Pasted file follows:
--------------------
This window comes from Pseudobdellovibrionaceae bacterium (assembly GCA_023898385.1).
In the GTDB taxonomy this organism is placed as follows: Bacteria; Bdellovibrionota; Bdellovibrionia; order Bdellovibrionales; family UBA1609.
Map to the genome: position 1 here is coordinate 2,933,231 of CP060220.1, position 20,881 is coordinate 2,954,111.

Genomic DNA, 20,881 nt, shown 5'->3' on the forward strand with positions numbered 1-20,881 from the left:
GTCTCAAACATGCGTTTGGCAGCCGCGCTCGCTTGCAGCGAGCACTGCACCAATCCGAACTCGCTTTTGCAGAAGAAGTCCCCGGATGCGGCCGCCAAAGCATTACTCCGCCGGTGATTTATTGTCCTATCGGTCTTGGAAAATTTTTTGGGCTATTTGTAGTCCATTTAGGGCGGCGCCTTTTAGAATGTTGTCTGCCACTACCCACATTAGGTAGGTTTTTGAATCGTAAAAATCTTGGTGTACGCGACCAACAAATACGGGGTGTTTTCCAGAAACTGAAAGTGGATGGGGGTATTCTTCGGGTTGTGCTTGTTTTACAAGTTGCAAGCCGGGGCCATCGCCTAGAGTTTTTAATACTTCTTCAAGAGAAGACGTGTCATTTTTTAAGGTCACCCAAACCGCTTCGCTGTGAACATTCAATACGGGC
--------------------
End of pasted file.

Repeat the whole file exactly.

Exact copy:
This window comes from Pseudobdellovibrionaceae bacterium (assembly GCA_023898385.1).
In the GTDB taxonomy this organism is placed as follows: Bacteria; Bdellovibrionota; Bdellovibrionia; order Bdellovibrionales; family UBA1609.
Map to the genome: position 1 here is coordinate 2,933,231 of CP060220.1, position 20,881 is coordinate 2,954,111.

Genomic DNA, 20,881 nt, shown 5'->3' on the forward strand with positions numbered 1-20,881 from the left:
GTCTCAAACATGCGTTTGGCAGCCGCGCTCGCTTGCAGCGAGCACTGCACCAATCCGAACTCGCTTTTGCAGAAGAAGTCCCCGGATGCGGCCGCCAAAGCATTACTCCGCCGGTGATTTATTGTCCTATCGGTCTTGGAAAATTTTTTGGGCTATTTGTAGTCCATTTAGGGCGGCGCCTTTTAGAATGTTGTCTGCCACTACCCACATTAGGTAGGTTTTTGAATCGTAAAAATCTTGGTGTACGCGACCAACAAATACGGGGTGTTTTCCAGAAACTGAAAGTGGATGGGGGTATTCTTCGGGTTGTGCTTGTTTTACAAGTTGCAAGCCGGGGCCATCGCCTAGAGTTTTTAATACTTCTTCAAGAGAAGACGTGTCATTTTTTAAGGTCACCCAAACCGCTTCGCTGTGAACATTCAATACGGGC